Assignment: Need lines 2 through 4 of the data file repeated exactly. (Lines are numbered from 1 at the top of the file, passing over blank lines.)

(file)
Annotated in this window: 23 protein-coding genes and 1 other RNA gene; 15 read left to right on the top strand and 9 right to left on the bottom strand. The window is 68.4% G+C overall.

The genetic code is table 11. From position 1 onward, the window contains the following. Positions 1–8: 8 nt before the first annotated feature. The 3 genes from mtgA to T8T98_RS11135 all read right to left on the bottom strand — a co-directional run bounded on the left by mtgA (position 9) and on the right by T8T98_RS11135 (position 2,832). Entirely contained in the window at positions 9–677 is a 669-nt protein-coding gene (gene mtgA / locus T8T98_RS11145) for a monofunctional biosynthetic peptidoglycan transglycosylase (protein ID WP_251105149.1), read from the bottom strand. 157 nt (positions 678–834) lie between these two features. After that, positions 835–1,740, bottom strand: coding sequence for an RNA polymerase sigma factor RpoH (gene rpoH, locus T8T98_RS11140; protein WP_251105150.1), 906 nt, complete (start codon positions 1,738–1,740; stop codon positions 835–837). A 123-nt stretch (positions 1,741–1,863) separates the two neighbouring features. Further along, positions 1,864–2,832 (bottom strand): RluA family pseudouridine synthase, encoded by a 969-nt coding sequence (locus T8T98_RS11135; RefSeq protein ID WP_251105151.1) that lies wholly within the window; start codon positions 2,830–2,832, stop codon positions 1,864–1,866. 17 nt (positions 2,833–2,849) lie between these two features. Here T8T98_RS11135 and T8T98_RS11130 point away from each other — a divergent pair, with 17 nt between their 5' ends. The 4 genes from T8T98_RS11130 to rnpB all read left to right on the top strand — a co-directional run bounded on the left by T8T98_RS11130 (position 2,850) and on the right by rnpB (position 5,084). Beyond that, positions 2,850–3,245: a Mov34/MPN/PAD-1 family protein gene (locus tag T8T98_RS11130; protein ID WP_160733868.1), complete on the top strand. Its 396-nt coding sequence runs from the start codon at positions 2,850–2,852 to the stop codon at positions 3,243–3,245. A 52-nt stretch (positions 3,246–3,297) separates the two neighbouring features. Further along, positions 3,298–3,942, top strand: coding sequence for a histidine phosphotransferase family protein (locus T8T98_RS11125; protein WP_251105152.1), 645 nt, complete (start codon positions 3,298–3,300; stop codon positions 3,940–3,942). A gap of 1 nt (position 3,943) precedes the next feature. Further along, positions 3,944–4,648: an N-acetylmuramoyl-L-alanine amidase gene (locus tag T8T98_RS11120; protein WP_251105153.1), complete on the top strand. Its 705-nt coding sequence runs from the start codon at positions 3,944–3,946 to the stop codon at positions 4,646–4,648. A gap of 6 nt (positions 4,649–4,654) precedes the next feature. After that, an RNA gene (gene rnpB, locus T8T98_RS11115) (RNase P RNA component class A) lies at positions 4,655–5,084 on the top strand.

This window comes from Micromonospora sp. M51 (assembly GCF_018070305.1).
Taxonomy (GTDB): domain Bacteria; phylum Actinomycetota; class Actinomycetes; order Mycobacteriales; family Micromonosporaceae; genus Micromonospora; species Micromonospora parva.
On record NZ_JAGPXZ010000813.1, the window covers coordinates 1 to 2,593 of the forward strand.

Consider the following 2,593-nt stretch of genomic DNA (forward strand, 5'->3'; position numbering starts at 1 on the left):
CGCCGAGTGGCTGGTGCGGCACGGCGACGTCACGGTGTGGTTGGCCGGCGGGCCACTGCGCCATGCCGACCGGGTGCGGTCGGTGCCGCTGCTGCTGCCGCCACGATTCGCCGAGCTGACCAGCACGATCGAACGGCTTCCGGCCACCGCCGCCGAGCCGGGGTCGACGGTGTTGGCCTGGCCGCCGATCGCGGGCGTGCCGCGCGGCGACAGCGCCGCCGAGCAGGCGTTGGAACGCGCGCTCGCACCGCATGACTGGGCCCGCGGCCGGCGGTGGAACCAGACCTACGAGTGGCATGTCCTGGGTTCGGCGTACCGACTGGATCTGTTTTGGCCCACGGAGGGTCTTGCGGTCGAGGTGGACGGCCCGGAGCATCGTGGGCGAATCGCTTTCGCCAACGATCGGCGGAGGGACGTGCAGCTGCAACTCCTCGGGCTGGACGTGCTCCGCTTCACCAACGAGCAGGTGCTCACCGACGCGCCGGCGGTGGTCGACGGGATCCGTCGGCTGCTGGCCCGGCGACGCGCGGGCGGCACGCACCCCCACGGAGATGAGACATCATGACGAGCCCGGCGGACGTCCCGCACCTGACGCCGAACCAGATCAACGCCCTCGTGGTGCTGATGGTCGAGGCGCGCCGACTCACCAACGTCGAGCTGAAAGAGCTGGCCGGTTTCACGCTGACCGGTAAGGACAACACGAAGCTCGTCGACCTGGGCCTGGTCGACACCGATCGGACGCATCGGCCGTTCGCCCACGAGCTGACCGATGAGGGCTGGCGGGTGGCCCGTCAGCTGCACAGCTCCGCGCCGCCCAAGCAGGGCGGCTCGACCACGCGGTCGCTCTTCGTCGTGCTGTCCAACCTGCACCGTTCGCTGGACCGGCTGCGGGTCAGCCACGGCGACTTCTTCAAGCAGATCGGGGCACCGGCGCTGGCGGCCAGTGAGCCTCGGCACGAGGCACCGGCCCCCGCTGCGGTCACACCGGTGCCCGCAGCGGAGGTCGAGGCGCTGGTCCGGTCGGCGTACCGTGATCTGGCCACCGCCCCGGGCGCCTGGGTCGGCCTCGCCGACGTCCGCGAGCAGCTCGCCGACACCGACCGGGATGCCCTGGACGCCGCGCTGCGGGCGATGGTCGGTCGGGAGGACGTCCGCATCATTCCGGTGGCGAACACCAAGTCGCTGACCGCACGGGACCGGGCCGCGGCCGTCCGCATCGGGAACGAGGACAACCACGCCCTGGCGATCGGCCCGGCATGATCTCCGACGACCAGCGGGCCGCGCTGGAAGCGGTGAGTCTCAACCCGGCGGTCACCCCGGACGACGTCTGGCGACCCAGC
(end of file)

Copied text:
The genetic code is table 11. From position 1 onward, the window contains the following. Positions 1–8: 8 nt before the first annotated feature. The 3 genes from mtgA to T8T98_RS11135 all read right to left on the bottom strand — a co-directional run bounded on the left by mtgA (position 9) and on the right by T8T98_RS11135 (position 2,832). Entirely contained in the window at positions 9–677 is a 669-nt protein-coding gene (gene mtgA / locus T8T98_RS11145) for a monofunctional biosynthetic peptidoglycan transglycosylase (protein ID WP_251105149.1), read from the bottom strand. 157 nt (positions 678–834) lie between these two features. After that, positions 835–1,740, bottom strand: coding sequence for an RNA polymerase sigma factor RpoH (gene rpoH, locus T8T98_RS11140; protein WP_251105150.1), 906 nt, complete (start codon positions 1,738–1,740; stop codon positions 835–837). A 123-nt stretch (positions 1,741–1,863) separates the two neighbouring features. Further along, positions 1,864–2,832 (bottom strand): RluA family pseudouridine synthase, encoded by a 969-nt coding sequence (locus T8T98_RS11135; RefSeq protein ID WP_251105151.1) that lies wholly within the window; start codon positions 2,830–2,832, stop codon positions 1,864–1,866. 17 nt (positions 2,833–2,849) lie between these two features. Here T8T98_RS11135 and T8T98_RS11130 point away from each other — a divergent pair, with 17 nt between their 5' ends. The 4 genes from T8T98_RS11130 to rnpB all read left to right on the top strand — a co-directional run bounded on the left by T8T98_RS11130 (position 2,850) and on the right by rnpB (position 5,084). Beyond that, positions 2,850–3,245: a Mov34/MPN/PAD-1 family protein gene (locus tag T8T98_RS11130; protein ID WP_160733868.1), complete on the top strand. Its 396-nt coding sequence runs from the start codon at positions 2,850–2,852 to the stop codon at positions 3,243–3,245. A 52-nt stretch (positions 3,246–3,297) separates the two neighbouring features. Further along, positions 3,298–3,942, top strand: coding sequence for a histidine phosphotransferase family protein (locus T8T98_RS11125; protein WP_251105152.1), 645 nt, complete (start codon positions 3,298–3,300; stop codon positions 3,940–3,942). A gap of 1 nt (position 3,943) precedes the next feature. Further along, positions 3,944–4,648: an N-acetylmuramoyl-L-alanine amidase gene (locus tag T8T98_RS11120; protein WP_251105153.1), complete on the top strand. Its 705-nt coding sequence runs from the start codon at positions 3,944–3,946 to the stop codon at positions 4,646–4,648. A gap of 6 nt (positions 4,649–4,654) precedes the next feature. After that, an RNA gene (gene rnpB, locus T8T98_RS11115) (RNase P RNA component class A) lies at positions 4,655–5,084 on the top strand.

This window comes from Micromonospora sp. M51 (assembly GCF_018070305.1).
Taxonomy (GTDB): domain Bacteria; phylum Actinomycetota; class Actinomycetes; order Mycobacteriales; family Micromonosporaceae; genus Micromonospora; species Micromonospora parva.